Climate laws alone cannot shift the global energy paradigm to clean, renewable sources by 2050, but with the help of nanoscience they just might.
U.S. scientists are on the leading edge of nanoscience work that has the potential to facilitate a quantum leap in technology innovation.
This relatively new area of scientific work involves control of materials at the atomic, or molecular, level causing it to undergo a quantum change that makes it lighter and better by increasing the surface size and strength of products, explains Wade Adams, director of the Richard B. Smalley Institute for Nanoscale Science and Technology at Rice University.
Nanoclay, for example, has been used for a decade to make light, flexible car bumpers and side panels. Scientists studied the nanostructure of lotus leaves to create water repellant surfaces used on clothing to repel moisture and stains.
Nate Lewis, professor of chemistry at California Institute of Technology, believes nanoscience is also key to making clean energy affordable by providing inexpensive replacements for expensive components in clean energy technologies.
He is on the verge of a breakthrough in solar energy technology with the creation of a revolutionary nanomaterial to replace silicon, the most expensive component in solar panels. The material will be used to develop solar energy products that can be rolled out like bubble wrap or painted on buildings, roads and other flat surfaces. The idea, says Lewis, is to make solar technology so inexpensive that even people living in undeveloped nations can afford it.
Hydrogen fuel cells are already in use in hydrogen cars, but aren't being massed produced because platinum, a precious metal required in the electrolyte process, makes fuel cells expensive to manufacture. Japan's Daihatsu Motor Co. Ltd. recently announced the development of a fuel cell that uses alkali, rather than acid, in the ion exchange membranes, allowing fuels cells to work with inexpensive materials like cobalt, instead.
Adams is working on superconductive carbon nanotube wire, which could transmit electricity with little or no resistance. This breakthrough in energy infrastructure may make it possible to build a global grid that immediately delivers inexpensive, clean, renewable energy anywhere in the world it's needed.
"If you have grid-wire capable of 'slothing' energy around the world along 12 time zones, you don't have to store it," Adams says, pointing out that the sun is always shining, wind is always blowing, somewhere in the world. Currently, 8 percent of energy is lost for every 200-mile stretch it travels, or 40 percent in 1,000 miles.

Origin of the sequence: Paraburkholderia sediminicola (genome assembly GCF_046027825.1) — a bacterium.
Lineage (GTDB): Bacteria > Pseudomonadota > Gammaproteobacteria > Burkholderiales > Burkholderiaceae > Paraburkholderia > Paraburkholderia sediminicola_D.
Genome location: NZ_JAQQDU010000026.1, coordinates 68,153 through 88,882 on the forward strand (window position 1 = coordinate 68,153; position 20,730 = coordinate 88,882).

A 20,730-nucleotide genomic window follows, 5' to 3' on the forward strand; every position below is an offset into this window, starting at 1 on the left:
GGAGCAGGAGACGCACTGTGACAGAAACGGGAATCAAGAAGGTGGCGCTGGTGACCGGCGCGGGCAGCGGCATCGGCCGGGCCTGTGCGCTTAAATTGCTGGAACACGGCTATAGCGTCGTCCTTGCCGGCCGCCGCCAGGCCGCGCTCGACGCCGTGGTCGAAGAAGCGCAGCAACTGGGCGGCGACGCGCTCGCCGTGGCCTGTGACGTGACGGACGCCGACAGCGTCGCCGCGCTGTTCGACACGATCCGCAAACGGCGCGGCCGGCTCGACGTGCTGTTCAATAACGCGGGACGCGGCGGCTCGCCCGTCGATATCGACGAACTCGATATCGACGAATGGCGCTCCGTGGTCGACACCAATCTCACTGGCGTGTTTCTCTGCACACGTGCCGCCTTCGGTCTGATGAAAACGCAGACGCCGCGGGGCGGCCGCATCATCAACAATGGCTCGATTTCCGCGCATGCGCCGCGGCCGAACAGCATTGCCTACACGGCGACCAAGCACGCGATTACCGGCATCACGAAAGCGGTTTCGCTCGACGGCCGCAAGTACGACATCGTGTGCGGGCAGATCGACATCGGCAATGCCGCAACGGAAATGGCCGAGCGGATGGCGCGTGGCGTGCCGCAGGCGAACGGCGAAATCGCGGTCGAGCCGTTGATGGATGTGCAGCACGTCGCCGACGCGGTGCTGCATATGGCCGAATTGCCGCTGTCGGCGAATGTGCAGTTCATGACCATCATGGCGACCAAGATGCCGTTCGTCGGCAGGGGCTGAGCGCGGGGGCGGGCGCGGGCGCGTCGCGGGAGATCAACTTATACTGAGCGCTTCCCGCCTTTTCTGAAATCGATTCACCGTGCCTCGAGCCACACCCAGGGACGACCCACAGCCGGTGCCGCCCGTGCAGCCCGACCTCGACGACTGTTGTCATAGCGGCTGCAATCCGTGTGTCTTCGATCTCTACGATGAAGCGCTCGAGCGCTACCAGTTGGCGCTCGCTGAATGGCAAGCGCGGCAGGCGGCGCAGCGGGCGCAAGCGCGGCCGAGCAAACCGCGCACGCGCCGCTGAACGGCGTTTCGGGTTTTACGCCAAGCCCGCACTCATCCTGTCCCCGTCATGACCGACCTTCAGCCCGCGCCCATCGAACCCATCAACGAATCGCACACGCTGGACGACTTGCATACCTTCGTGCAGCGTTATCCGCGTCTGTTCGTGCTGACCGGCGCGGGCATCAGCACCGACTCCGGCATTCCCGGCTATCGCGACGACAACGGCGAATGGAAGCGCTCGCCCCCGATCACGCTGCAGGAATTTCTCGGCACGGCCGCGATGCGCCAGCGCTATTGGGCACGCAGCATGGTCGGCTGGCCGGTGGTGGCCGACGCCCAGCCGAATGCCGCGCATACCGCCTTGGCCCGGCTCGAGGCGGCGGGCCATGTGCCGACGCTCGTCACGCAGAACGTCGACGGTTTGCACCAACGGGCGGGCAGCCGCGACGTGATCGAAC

Nanoscience is the game changer because it will make it possible to create, store or immediately deliver clean, inexpensive, renewable energy anywhere in the world, says Garry Golden, futurist consultant and editor of The Energy Roadmap.
"If energy can be stored on wind farms or locally in buildings and homes, it will be possible for these resources to grow," he says, noting that utilities are resistant to expanding renewables due to their intermittent nature.
He suggests that eventually utilities might become obsolete, or at least less important to daily life. With energy stored at the nanoscale, enough electricity to power a home for a month could be stored in a block the size of a bar of soap.
"Within five to 10 years, we might be buying a packet of energy at the grocery store to feed into a home energy appliance—a fuel cell or flywheel about the size of a refrigerator—manufactured by someone like GE, Siemens or Chevron," Golden says, noting blocks of energy could also power cars.
"Enabled by nanotechnology, electric cars will happen faster than we ever thought possible," Adams says, explaining that nanoscience is increasing the charge life of batteries, which improves travel distance for electric cars between charges. He notes that a lithium-ion battery patented by A123 Systems uses a nanophosphate cathode chemistry material instead of cobalt oxide, which will provide the Chevy Volt a 200-mile driving range.
This next generation of electric cars look like conventional autos and go just as fast, and Adams believes they will become popular with the public once manufacturers begin racing them at NASCAR and people can see how good they look and how well they perform.
Golden notes that the new V2G (vehicle to grid) battery, developed at the University of Delaware, is powered by the combination of a fuel cell and capacitor. It charges when demand is low and adds power back to the grid during peak-demand periods when it's needed most.
While one car's impact on the grid is miniscule, the aggregate effect of hundreds of cars would be significant, points out Scott Baker, a University of Delaware graduate student who worked on the V2G project team. The 30-KWh battery runs off the grid's regulation signal and could power the average home for at least 20 hours and/or take stress off the grid during times of peak usage.
Hydrogen fuel cell, or "micro-fuel cell," batteries created at nanoscale, however, could provide an unlimited driving range, Golden adds, noting that the surface of a nanoscale fuel cell is the size of a football field. Once charged, it would self-charge as long as the car is running and put energy back on the grid.
Ultimately, Adams views climate change as an opportunity to change energy and solve all the world's problems at once. He points out that access to cheap, clean, renewable energy could bring economic prosperity to poor, undeveloped nations. "You can't produce food, solve water and health problems or win the war on terror if two-thirds of people on the earth are disenfranchised," Adams says.